Eilat Stone is exclusively from copper mines in the Timna Valley located 24 kilometers north of Israel’s southernmost city of Eilat, near the Gulf of Aqaba in the Red Sea. Its mines are believed to have been the copper mines of King Solomon, hence its colloquial name.
Copper mining occurred in the Timna Valley as early as 1800 BC and the area was later conquered by the Egyptians making Timna a very important source of copper. There are many ancient copper mines in the valley, some look like holes in the ground, while others are caves hewn with stone. Timna was also the first known location for copper smelting by the Egyptians and in some places, there are remains of copper-smelting ovens.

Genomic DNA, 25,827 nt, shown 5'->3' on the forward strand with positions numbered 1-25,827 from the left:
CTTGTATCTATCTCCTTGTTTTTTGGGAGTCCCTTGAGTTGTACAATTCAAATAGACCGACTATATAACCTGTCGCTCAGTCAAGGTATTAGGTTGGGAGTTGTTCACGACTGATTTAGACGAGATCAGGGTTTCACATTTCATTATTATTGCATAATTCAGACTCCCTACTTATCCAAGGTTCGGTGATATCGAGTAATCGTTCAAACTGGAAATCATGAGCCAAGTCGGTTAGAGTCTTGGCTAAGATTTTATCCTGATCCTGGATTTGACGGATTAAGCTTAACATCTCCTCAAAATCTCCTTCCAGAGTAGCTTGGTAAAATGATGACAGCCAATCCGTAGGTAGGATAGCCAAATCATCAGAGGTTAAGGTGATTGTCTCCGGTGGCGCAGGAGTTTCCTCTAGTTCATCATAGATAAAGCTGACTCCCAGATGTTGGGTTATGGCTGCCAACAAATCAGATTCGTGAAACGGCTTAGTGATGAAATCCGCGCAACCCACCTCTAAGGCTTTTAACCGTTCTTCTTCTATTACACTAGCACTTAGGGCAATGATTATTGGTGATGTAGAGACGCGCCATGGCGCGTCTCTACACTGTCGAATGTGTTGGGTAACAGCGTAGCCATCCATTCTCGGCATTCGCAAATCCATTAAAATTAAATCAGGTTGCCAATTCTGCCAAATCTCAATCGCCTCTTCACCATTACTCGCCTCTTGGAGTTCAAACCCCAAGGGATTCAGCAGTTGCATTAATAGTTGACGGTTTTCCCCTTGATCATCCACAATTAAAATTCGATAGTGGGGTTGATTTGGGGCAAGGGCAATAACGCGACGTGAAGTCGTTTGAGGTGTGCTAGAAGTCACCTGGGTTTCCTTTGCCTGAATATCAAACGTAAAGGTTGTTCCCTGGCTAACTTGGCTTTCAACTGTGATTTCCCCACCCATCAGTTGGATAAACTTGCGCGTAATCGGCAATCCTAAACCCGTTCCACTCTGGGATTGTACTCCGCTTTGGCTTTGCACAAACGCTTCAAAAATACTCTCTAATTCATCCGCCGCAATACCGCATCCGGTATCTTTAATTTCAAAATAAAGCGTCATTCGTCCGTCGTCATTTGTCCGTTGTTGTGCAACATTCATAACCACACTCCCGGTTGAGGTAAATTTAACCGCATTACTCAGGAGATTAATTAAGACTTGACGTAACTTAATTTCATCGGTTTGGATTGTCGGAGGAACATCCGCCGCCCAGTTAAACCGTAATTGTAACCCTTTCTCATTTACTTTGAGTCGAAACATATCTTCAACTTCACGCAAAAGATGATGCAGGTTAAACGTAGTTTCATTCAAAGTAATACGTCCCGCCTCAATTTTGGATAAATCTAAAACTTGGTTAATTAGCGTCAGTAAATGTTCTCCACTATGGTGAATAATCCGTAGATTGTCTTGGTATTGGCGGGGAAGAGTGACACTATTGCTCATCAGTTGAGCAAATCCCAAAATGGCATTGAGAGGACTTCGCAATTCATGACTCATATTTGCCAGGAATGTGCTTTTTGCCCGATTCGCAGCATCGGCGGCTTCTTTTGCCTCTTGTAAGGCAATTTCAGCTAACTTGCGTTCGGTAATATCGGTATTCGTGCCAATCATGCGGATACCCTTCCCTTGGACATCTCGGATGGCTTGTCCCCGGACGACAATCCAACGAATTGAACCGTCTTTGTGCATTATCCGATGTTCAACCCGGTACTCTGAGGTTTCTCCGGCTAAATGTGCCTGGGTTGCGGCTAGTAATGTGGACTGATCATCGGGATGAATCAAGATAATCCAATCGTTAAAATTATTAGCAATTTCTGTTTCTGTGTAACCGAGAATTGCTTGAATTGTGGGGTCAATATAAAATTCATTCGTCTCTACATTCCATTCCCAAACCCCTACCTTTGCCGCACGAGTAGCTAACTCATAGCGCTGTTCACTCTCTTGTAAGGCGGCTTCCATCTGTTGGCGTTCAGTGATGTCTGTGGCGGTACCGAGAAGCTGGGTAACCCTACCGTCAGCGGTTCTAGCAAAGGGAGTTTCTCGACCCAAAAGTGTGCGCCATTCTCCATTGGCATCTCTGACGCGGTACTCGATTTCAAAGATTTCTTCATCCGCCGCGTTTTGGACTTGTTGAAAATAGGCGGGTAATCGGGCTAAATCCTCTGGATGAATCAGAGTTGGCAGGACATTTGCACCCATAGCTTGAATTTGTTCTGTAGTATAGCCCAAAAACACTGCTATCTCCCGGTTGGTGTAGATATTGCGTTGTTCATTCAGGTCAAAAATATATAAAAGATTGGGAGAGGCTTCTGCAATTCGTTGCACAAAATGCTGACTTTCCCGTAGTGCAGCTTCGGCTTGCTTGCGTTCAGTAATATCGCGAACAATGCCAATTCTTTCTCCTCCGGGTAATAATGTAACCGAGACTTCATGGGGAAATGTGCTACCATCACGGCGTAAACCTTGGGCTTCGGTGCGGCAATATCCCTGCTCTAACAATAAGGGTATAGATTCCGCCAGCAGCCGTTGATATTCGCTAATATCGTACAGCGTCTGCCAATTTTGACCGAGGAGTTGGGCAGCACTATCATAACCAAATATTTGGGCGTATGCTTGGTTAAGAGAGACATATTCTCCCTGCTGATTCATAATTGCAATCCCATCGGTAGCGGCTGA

Due to the deposit’s unique geological formation, Eilat Stone is only found in this particular area and should not be confused with similar looking gemstones from other countries. When copper mining at Timna became unprofitable in the 70s and 80s, the mining of Eilat Stone ceased, and the deposit is also believed to be ostensibly depleted.
Having the distinction of being found only in Israel, being the country’s national gemstone, and no longer mined, Eilat Stone has become increasingly valuable, with existing, dwindling supplies exceedingly scarce and difficult to source.
Receiving no enhancements or treatments, Eilat Stone is also one of the few gemstones that are entirely natural.